War For The Planet of the Apes
Review by Paul Preston
Looking for that fun vacation-time diversion in the movie theater? This ain’t it. This is one of the more sober and dark summer films to hit the cinema in a long while. But it’s effective. This is a war movie. I’m curious to see how it compares to the all-human war movie Dunkirk, coming out next week.
The centerpiece of these Planet of the Apes reboots is Caesar, the ape from Rise of the Planet of the Apes who gains the ability to think and speak like a human. By this third film in the franchise, he is the head of a large resistance of apes who wish to live and evolve in the forest, free from man. But the events of the past movies have already set in motion a war with man that can’t be stopped, and this part of the war is spearheaded by Woody Harrelson’s “The Colonel”. Caesar and The Colonel could easily be two sides of the same coin warring against each other, but the script by Mark Bomback and director Matt Reeves designs the characters as more complicated and unique.
Caesar, after the effects of Dawn of the Planet of the Apes, just wants peace, and he will set out on his own to get it and prevent risking the lives of his followers. He’s a fierce and smart leader, but an ultimately sad character, wearing a world of responsibility and pain on his shoulders. Harrelson’s Colonel has to deal with more than the apes as the Simian Flu continues to show its effects and man, of course, never misses a chance to war with himself. In fact, make the world remotely primal and man will easily slip back into two of his favorite pastimes – totalitarianism and slavery! Both are on display under The Colonel’s hardline leadership.
So, there’s much for Caesar to wade through, and it’s an ugly route to try and save his soul. There’s almost as much death by gunfire as in Wonder Woman! All the elements of the “War” in the title are there – sacrifice, slaughter, ideology, torture. It’s most definitely Hostile Combat in The Planet of the Apes. Through it all, Andy Serkis continues his mesmerizing portrayal of Caesar. His six-year, three-film arc is wildly impressive, and anyone who thinks his acting is ‘helped-up’ by computer graphics, think of it this way: Serkis gives a great performance working THROUGH and perhaps DESPITE all the layers of visuals drawn over his body. He’s not phoning this stuff in and letting Apple computers pick up the slack. His research and specificity come through in great detail. He will appear in next year’s Black Panther, but his work as Caesar is truly a marvel.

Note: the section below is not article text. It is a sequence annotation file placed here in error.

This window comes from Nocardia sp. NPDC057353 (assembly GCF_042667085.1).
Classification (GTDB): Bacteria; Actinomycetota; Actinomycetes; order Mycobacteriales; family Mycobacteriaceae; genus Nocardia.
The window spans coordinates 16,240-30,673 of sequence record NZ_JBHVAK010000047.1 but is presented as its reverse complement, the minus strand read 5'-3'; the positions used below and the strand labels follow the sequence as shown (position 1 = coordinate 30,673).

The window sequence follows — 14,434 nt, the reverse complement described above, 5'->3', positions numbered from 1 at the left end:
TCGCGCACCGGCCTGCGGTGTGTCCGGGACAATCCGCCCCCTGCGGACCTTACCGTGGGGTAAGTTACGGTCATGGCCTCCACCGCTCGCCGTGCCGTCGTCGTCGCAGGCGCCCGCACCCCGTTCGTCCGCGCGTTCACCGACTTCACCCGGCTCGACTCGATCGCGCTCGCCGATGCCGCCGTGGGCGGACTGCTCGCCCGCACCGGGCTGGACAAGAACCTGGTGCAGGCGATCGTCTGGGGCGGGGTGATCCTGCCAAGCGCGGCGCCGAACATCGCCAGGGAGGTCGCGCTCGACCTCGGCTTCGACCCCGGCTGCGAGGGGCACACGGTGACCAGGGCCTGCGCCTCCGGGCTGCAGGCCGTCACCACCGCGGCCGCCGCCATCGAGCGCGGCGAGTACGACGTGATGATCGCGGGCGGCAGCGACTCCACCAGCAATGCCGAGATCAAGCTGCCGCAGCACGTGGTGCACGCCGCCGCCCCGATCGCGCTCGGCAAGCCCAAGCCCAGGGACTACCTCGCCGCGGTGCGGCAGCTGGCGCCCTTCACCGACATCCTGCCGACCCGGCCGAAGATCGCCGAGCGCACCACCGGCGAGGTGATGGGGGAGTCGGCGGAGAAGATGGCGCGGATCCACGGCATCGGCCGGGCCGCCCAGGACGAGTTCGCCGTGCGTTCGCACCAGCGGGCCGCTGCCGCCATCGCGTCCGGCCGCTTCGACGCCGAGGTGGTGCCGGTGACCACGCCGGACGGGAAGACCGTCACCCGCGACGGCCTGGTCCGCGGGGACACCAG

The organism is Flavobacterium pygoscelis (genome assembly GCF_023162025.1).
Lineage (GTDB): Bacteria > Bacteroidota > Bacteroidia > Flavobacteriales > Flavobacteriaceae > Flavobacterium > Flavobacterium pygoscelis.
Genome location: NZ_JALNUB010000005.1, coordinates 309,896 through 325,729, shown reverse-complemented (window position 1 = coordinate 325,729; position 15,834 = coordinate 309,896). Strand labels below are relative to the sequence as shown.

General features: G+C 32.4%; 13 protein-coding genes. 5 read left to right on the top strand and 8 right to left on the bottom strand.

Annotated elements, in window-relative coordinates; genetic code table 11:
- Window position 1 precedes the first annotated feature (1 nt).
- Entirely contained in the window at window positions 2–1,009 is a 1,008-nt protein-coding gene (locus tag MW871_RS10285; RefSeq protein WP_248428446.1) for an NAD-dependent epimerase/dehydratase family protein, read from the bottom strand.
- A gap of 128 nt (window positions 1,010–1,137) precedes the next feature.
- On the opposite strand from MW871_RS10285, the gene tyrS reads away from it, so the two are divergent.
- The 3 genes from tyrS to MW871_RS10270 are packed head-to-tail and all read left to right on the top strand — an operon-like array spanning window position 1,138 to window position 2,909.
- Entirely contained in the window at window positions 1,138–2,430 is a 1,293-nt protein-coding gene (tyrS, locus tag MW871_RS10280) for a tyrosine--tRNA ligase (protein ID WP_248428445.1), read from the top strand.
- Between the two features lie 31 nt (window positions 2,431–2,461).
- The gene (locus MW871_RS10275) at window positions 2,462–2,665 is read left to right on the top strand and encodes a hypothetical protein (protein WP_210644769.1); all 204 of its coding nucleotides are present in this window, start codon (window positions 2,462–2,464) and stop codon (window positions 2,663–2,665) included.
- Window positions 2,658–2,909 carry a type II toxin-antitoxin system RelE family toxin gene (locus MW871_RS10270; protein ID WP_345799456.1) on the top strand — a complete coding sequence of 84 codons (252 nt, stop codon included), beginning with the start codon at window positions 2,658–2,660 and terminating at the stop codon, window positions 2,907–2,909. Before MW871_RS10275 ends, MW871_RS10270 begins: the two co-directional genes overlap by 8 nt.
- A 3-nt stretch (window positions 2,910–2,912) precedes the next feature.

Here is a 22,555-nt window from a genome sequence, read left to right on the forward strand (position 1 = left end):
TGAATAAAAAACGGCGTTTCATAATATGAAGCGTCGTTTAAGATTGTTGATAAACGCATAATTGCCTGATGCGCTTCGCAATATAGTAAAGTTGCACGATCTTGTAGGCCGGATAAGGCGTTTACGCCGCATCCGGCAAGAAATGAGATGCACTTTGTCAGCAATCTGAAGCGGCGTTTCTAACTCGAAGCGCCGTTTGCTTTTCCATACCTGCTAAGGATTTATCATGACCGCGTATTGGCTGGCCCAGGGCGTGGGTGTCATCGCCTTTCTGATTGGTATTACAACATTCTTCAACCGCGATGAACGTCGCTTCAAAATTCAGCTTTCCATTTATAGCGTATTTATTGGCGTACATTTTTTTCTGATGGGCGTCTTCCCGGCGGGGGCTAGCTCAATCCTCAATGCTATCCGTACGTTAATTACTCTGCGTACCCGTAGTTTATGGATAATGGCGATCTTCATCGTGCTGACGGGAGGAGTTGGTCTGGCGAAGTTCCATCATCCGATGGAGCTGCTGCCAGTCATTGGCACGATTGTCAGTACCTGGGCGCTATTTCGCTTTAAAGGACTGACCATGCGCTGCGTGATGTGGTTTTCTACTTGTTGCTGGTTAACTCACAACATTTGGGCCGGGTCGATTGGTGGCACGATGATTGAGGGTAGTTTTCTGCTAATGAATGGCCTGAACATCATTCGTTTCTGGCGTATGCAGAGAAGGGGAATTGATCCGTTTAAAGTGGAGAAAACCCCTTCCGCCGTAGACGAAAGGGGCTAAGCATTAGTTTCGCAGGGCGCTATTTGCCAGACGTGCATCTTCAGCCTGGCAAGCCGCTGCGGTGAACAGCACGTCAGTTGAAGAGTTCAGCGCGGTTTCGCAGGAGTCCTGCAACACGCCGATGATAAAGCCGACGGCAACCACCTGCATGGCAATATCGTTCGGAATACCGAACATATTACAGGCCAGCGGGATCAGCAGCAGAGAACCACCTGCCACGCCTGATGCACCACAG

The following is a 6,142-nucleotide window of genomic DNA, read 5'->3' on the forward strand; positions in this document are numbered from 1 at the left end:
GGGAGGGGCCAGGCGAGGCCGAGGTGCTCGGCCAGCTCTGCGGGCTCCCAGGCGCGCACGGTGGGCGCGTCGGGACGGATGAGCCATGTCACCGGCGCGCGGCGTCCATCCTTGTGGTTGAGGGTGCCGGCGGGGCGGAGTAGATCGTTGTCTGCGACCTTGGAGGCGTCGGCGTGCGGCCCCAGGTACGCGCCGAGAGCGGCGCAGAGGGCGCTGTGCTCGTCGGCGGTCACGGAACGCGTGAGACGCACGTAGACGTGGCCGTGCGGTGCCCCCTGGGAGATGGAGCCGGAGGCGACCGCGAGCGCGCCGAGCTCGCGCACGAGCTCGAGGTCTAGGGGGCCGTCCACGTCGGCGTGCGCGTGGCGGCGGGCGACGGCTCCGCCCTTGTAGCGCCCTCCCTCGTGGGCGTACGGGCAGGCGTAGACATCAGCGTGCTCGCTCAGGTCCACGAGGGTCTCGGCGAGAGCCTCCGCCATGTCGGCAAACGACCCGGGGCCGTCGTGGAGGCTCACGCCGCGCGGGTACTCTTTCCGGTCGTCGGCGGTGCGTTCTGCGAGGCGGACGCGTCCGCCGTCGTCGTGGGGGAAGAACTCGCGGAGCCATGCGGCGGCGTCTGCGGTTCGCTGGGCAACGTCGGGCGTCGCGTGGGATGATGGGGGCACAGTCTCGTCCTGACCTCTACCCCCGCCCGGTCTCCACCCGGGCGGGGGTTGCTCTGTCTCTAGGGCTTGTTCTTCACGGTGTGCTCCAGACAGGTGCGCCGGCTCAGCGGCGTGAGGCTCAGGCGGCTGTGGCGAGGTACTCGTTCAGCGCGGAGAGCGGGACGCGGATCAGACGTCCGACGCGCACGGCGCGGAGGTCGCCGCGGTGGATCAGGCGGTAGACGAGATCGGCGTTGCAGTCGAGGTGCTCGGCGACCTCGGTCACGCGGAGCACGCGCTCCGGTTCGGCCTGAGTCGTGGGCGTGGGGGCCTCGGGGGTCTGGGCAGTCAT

Harrelson continues an improbable career where he every character he plays is different from the previous. There’s no way casting him should work in half the roles he gets, and yet, he zeroes in and pulls it off. His crazy-diverse resume includes Natural Born Killers, White Men Can’t Jump, The Messenger, True Detective, Zombieland and No Country for Old Men. Dude can play anything. I look at casting War’s fight-hungry colonel on paper and I probably start thinking “Josh Brolin” or “Laurence Fishburne”, but Woody Harrelson? He nailed it – the toughness, the charm and the sadness.
On the tech side, the film delivers on all fronts, from war-torn locations to solid photography that saves us the CGI trickery of flying all over the place. D.P. Michael Seresin wisely shoots in a classic style, and it helps the film feel majestic in its storytelling. But the tech angle that dominates the film is the seamless creation of hundreds of apes. I remember seeing the first film and thinking, “Wait, NONE of these apes are real?”. It was the filmmaker’s goal to go CGI with all the apes so to not find themselves in a situation where they’re abusing them, which was one of the themes Rise of the Planet of the Apes rallied against. By now, apes are riding horses and shooting guns, so it’s pretty clear these aren’t real apes, but it’s also pretty tough to tell they’re built from scratch. And it’s not just the magic of making us believe they exist that works, but the fact that they succeed at being excellent actors. Beyond Serkis, Karin Konoval’s work as Maurice is sublime and nuanced where Terry Notary’s work as Rocket succeeds equally in his muscles-first energy.
I think I really needed something adult after all the condescending blockbusters of the summer so far like The Mummy, Pirates 5, King Arthur and more. If you’re feeling you need that, War For The Planet of the Apes fits the bill.